RT on DVD: Bank Job, Step Up 2, and a Bat-Marathon
Host your own Batman movie marathon with our DVD guide, plus the week's new releases.
The Bank Job
Brit action star Jason Statham (The Transporter) makes a solid career choice in this riveting, well-paced heist flick based on actual events. Toning down his proclivity for fast-paced action roles with an actual drama, Statham exercises his acting chops as the leader of a gang of robbers who stumble upon the scandalous secrets of London's underworld -- and, yes, he does get a few roundhouse kicks in to boot.
Here's a DVD that extends your enjoyment of the film with only a handful of extra features. Director Roger Donaldson (Cocktail) is joined by actress Saffron Burrows and his composer, J. Peter Robinson, in a feature-length commentary that should be interesting to those curious about the real-life events that inspired the film. When the robbery occurred in 1971 London, a government-issued media blackout silenced news coverage, ostensibly to protect the scandalous young royal whose indiscretions may have been uncovered by the contents of stolen safety deposit boxes -- a turn of events indeed stranger than fiction.
Step Up 2 The Streets
If our culture's current So You Think You Can Be America's Best Dancing With The Stars' Crew obsession is any indication, we loves us some dancing. And if you know the names Comfort, Twitch, and Kherington, then here is a DVD that was made for you. In the sequel to 2006's Step Up (the movie that bestowed upon womankind the gift that is Channing Tatum) first-time director Jon M. Chu gives America what they want: namely, another star-crossed romance with much, much more hipping and hopping. Where Step Up remained largely in the contemporary dance world (yawn), its sequel, introducing the impressive booty-shaking talents of Briana Evigan and Robert Hoffman, takes us where we really want to go: the streets!
In addition to deleted scenes and music videos, director Jon Chu takes you backstage on the very first day of his very first feature film, as well as rehearsals with the cast's very talented dancers. In the disc's best feature, watch America's Best Dance Crew, the JabbaWockeez, in an amazing full dance scene that is only glimpsed in the film -- it's one of the best routines you'll ever see. Just be prepared to hear a LOT of "Apple bottom jeans, boots with the furrrrr," because Flo-Rida's "Low" plays over and over throughout the DVD. .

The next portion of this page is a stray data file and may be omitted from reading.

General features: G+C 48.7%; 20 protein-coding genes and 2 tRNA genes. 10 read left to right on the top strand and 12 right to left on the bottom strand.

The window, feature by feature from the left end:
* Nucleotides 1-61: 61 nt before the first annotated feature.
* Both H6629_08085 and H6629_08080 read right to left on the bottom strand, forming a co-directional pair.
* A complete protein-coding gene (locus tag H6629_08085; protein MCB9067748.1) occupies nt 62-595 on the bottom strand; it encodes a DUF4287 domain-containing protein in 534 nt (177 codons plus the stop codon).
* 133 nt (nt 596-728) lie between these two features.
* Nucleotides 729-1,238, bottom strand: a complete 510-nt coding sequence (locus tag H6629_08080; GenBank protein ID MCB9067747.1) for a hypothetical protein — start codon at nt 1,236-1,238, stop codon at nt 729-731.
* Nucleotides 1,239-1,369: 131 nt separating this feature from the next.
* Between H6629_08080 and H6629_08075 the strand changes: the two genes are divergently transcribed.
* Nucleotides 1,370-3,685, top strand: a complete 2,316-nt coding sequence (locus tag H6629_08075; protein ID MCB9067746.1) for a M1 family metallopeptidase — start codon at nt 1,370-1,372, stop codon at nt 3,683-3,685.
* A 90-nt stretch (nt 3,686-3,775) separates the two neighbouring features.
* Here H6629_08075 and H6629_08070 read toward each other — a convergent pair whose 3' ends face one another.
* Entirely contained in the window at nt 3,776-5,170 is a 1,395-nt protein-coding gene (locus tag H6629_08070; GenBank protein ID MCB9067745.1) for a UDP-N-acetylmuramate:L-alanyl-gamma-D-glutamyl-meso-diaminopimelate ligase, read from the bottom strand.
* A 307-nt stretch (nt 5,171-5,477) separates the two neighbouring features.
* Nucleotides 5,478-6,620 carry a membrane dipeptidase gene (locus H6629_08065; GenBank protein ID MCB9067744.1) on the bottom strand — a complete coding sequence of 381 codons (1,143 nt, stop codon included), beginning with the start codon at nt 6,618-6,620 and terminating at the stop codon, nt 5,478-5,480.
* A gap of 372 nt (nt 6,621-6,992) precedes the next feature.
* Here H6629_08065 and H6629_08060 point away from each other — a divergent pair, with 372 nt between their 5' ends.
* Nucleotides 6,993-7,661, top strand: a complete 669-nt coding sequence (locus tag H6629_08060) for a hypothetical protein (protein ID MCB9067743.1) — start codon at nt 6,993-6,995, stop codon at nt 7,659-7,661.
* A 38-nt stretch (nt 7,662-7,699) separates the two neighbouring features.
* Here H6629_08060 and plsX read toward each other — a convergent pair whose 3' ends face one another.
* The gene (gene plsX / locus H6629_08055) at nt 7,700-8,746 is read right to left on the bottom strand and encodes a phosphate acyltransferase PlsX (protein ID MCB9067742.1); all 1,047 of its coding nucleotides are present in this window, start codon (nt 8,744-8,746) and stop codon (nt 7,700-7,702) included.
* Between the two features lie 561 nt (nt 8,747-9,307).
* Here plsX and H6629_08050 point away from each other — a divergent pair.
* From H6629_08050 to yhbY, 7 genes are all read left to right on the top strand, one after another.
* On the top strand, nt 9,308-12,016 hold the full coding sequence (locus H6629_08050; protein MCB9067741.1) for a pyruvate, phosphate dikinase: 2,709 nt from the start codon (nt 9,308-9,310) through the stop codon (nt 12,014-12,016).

College Road Trip
Road trip, or train wreck? Martin Lawrence makes another journey into dumb hijinks territory as an overprotective dad taking his eager-to-leave-home daughter (Raven-Symone) on a cross-country trip to visit colleges. Note to Lawrence: When Donny Osmond is your co-star -- and he gets bigger laughs then you -- it's time to reconsider your career choices.
Two featurettes (one with Raven-Symone and director Roger Kumble, the other with the two screenwriters) are probably two too many for this lame G-rated affair. A gag reel dominated by Donny Osmond outtakes might just be the best extra of the bunch.
Christina Ricci is back playing another quirky chick in Penelope, a modern-day fairytale about a high-society girl cursed with the snout of a pig. Can James McAvoy's roguish gambler cure her affliction...with love? Despite a solid supporting cast (Catherine O'Hara, actor-producer Reese Witherspoon), muddled directing by Mark Palansky and a script that turns out a notch below magical divided critics.
A spare DVD menu doesn't say much for Summit Entertainment's enthusiasm for the flick, although the disc does feature a tantalizing (and completely unrelated) sneak peek at the upcoming teen vampire flick, Twilight (based on the uber-popular novels by Stephanie Meyer).
The original 2004 Thai version scored well with critics (79%), but Hollywood hasn't yet learned how to avoid making much crappier versions of Asian horror films. Behold, the latest tired remake to hit DVD: Shutter, starring Dawson's Creek alum Joshua Jackson and Transformers hottie Rachael Taylor. You won't find anything new here; rent the Thai version instead. Sometimes reading subtitles are worth the trouble.
You'll find a three-minutes longer unrated cut (plus featurettes, deleted scenes, and commentary), which just might prove better than the theatrical PG-13 version. But probably not.
'Til next week, happy viewing!